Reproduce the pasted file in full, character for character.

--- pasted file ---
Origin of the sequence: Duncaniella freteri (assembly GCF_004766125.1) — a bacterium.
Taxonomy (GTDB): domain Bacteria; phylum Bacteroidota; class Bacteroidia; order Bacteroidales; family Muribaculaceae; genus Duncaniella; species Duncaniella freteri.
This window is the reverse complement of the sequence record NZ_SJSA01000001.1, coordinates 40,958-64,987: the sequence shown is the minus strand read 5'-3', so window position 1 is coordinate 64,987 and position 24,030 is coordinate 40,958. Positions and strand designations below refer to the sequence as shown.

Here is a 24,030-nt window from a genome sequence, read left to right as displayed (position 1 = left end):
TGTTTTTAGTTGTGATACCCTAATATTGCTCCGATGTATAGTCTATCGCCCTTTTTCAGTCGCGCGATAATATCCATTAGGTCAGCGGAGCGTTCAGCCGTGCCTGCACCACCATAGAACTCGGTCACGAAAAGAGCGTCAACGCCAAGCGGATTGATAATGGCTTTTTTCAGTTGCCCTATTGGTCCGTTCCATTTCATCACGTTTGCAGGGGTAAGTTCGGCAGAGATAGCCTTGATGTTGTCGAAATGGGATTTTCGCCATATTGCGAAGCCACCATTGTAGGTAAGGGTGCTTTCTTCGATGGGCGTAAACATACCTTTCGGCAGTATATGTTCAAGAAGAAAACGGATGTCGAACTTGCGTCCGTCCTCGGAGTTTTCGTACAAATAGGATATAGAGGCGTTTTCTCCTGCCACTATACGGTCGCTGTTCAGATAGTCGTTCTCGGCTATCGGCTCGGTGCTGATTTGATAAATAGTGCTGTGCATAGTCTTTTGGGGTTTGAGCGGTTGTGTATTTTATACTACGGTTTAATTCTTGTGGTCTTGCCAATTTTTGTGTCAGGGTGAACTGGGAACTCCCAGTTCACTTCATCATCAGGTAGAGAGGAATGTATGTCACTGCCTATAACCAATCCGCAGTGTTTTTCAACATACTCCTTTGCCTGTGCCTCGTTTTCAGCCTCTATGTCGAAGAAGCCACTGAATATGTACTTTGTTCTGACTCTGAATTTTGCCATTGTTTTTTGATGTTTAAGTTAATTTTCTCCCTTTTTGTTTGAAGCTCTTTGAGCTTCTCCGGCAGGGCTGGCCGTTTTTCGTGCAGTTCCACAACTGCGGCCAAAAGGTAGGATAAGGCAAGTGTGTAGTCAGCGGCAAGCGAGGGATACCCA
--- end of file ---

Origin of the sequence: Duncaniella freteri (assembly GCF_004766125.1) — a bacterium.
Taxonomy (GTDB): domain Bacteria; phylum Bacteroidota; class Bacteroidia; order Bacteroidales; family Muribaculaceae; genus Duncaniella; species Duncaniella freteri.
This window is the reverse complement of the sequence record NZ_SJSA01000001.1, coordinates 40,958-64,987: the sequence shown is the minus strand read 5'-3', so window position 1 is coordinate 64,987 and position 24,030 is coordinate 40,958. Positions and strand designations below refer to the sequence as shown.

Here is a 24,030-nt window from a genome sequence, read left to right as displayed (position 1 = left end):
TGTTTTTAGTTGTGATACCCTAATATTGCTCCGATGTATAGTCTATCGCCCTTTTTCAGTCGCGCGATAATATCCATTAGGTCAGCGGAGCGTTCAGCCGTGCCTGCACCACCATAGAACTCGGTCACGAAAAGAGCGTCAACGCCAAGCGGATTGATAATGGCTTTTTTCAGTTGCCCTATTGGTCCGTTCCATTTCATCACGTTTGCAGGGGTAAGTTCGGCAGAGATAGCCTTGATGTTGTCGAAATGGGATTTTCGCCATATTGCGAAGCCACCATTGTAGGTAAGGGTGCTTTCTTCGATGGGCGTAAACATACCTTTCGGCAGTATATGTTCAAGAAGAAAACGGATGTCGAACTTGCGTCCGTCCTCGGAGTTTTCGTACAAATAGGATATAGAGGCGTTTTCTCCTGCCACTATACGGTCGCTGTTCAGATAGTCGTTCTCGGCTATCGGCTCGGTGCTGATTTGATAAATAGTGCTGTGCATAGTCTTTTGGGGTTTGAGCGGTTGTGTATTTTATACTACGGTTTAATTCTTGTGGTCTTGCCAATTTTTGTGTCAGGGTGAACTGGGAACTCCCAGTTCACTTCATCATCAGGTAGAGAGGAATGTATGTCACTGCCTATAACCAATCCGCAGTGTTTTTCAACATACTCCTTTGCCTGTGCCTCGTTTTCAGCCTCTATGTCGAAGAAGCCACTGAATATGTACTTTGTTCTGACTCTGAATTTTGCCATTGTTTTTTGATGTTTAAGTTAATTTTCTCCCTTTTTGTTTGAAGCTCTTTGAGCTTCTCCGGCAGGGCTGGCCGTTTTTCGTGCAGTTCCACAACTGCGGCCAAAAGGTAGGATAAGGCAAGTGTGTAGTCAGCGGCAAGCGAGGGATACCCA